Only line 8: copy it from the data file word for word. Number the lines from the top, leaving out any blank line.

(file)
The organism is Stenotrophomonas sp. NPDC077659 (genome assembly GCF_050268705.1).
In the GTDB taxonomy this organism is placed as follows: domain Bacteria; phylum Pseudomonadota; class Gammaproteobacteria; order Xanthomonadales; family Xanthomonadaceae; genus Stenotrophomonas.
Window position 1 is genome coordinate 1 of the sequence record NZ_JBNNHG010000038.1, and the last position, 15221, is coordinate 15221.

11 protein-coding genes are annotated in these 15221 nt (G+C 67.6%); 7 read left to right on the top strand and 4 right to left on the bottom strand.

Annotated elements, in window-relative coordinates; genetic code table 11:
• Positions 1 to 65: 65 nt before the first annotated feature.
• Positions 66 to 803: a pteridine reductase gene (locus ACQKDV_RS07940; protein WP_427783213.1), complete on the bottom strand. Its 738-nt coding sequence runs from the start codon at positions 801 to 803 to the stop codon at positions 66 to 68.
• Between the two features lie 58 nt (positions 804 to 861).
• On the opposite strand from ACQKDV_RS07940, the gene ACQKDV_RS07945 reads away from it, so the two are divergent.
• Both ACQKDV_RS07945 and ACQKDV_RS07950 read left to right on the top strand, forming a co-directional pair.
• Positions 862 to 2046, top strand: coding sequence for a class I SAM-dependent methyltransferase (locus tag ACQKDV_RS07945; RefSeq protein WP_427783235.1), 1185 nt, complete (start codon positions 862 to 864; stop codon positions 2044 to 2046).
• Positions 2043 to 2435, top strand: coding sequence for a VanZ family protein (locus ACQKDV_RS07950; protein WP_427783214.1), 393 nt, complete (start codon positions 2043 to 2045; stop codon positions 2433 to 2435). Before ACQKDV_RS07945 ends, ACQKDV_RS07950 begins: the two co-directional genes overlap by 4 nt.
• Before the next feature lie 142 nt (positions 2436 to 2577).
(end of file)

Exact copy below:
• Between the two features lie 58 nt (positions 804 to 861).